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The Computer Managed Learning System

Steven Smith
Dynamic Computer Solutions

The Computer Managed Learning System is a suite of computer programs for MS-DOS computers that has been developed by Dynamic Computer Solutions in Adelaide. It provides educators with state of the art tools to personalise, control and monitor each student's learning program.

The CMLS controls and monitors the software installed on a computer or network and tracks the use of that software by each student. Educators can allocate software to students individually or en masse and monitor their progress. The software can be of any type: MS-DOS, Windows or CD-ROM. Educators, instructors etc. can write their own assessment/ assignment tasks using the CMLS's multimedia Assessment Module - naturally the computer marks it and provides a detailed analysis. Whatever software is being used, the CMLS monitors and reports on who is using the computer, when and for how long. Entire learning programs, combining off the shelf curriculum software with assessment tasks created by the teacher can be created for each student.

The CMLS provides a tamper proof Windows environment and can be used on standalone or networked computers. The extensive online help and accompanying manual make it the most user friendly interface between technology and education available today.

At Dynamic Computer Solutions we have applied our considerable human and physical resources to developing the Computer Managed Learning System. A system that provides the ultimate in student centred learning environments.

The Computer Managed Learning System operating in conjunction with Microsoft Windows, transforms the computer into a powerful teaching tool. The various modules that make up the CMLS give teachers unprecedented power to manage each student's learning program.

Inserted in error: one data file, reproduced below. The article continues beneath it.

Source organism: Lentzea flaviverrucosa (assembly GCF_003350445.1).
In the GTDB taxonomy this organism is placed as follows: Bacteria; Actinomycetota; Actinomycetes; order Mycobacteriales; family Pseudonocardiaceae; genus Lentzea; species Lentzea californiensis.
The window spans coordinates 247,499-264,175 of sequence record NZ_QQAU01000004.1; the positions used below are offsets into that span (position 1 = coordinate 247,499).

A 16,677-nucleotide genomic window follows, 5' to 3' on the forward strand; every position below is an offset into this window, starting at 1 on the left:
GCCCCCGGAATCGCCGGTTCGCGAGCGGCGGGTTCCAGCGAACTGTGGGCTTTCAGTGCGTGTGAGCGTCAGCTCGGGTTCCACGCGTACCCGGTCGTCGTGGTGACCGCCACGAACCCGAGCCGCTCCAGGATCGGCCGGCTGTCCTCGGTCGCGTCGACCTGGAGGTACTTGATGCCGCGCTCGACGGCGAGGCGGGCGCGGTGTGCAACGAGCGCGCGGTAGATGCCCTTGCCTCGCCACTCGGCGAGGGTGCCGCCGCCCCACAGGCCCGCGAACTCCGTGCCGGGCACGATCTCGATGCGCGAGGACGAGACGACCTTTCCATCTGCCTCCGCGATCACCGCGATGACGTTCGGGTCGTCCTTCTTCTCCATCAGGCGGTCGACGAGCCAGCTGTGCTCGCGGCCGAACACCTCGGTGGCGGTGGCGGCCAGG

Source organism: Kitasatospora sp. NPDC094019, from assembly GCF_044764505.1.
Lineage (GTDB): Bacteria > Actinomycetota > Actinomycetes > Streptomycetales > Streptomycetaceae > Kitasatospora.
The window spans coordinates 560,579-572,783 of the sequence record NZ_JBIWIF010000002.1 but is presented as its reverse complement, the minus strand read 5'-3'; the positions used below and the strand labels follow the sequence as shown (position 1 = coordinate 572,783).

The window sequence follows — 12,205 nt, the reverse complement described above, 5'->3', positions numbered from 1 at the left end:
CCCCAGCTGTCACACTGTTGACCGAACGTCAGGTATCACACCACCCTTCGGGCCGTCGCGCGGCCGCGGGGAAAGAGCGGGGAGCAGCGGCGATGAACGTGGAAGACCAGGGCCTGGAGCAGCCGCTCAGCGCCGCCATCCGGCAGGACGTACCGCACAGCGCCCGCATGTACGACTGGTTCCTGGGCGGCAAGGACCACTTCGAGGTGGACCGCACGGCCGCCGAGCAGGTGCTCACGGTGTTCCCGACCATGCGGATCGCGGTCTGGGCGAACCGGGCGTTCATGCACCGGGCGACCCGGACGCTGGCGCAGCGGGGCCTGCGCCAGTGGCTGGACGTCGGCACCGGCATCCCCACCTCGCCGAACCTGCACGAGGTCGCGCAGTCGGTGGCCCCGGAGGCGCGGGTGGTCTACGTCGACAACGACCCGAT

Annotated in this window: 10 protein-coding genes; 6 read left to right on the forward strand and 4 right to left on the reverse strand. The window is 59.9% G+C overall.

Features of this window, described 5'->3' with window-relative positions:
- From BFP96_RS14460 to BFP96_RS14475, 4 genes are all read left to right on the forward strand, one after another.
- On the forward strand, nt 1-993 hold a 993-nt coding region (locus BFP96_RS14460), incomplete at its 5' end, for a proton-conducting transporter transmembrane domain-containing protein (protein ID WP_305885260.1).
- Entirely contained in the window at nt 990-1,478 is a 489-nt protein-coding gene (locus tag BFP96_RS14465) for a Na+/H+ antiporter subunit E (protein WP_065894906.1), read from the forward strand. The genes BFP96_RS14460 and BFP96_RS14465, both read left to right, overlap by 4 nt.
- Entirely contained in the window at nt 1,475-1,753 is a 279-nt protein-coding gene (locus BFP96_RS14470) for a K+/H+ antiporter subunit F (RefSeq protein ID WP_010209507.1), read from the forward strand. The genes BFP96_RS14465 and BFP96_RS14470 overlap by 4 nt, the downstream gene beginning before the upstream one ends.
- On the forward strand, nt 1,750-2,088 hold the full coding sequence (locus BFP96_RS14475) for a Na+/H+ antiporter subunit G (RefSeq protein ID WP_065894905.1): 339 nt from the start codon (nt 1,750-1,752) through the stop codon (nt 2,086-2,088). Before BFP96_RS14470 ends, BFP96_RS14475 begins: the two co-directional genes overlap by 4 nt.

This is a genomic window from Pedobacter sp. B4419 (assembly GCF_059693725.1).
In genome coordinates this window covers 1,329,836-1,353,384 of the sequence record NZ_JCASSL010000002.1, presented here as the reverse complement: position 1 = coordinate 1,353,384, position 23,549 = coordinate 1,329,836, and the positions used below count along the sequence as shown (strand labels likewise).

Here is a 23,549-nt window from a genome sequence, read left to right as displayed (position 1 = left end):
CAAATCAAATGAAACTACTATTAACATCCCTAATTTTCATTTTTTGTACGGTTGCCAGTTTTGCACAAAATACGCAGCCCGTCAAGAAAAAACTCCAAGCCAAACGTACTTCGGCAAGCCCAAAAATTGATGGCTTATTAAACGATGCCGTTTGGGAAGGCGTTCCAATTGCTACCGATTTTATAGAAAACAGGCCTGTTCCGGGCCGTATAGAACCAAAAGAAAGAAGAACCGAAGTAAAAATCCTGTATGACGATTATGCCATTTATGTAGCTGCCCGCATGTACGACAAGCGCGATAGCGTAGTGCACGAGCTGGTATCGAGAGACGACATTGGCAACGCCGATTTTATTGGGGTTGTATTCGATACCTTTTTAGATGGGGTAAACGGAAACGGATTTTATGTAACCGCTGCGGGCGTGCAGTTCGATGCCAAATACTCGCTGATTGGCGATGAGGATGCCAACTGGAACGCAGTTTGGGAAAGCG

Until now, teachers have had very little control over the programs students accessed through Windows because, once installed, a program is available to everyone. Windows in its native state affords no security whatsoever. The CMLS changes all of that.

The software installation system within the CMLS is especially designed to enable all software -- CD-ROM, MS-DOS and Windows - to be installed and run through windows. When installing software, teachers can nominate the suitable age or grade range of each title, so that each one can easily be allocated to the appropriate students.

The software allocation process allows teachers to establish and maintain each student's 'diet' of programs. This means that students only have access to appropriate software. Through their unique Personal Menu, students can be given access to software selected to support and enhance a given curriculum area, while at the same time be given access to remedial and/or extension software especially chosen for them.

Not only is student access to software controlled. but the CMLS has in built control features that are student proof and teacher friendly. Students will not be able to alter Windows settings or access programs that have not been allocated to them.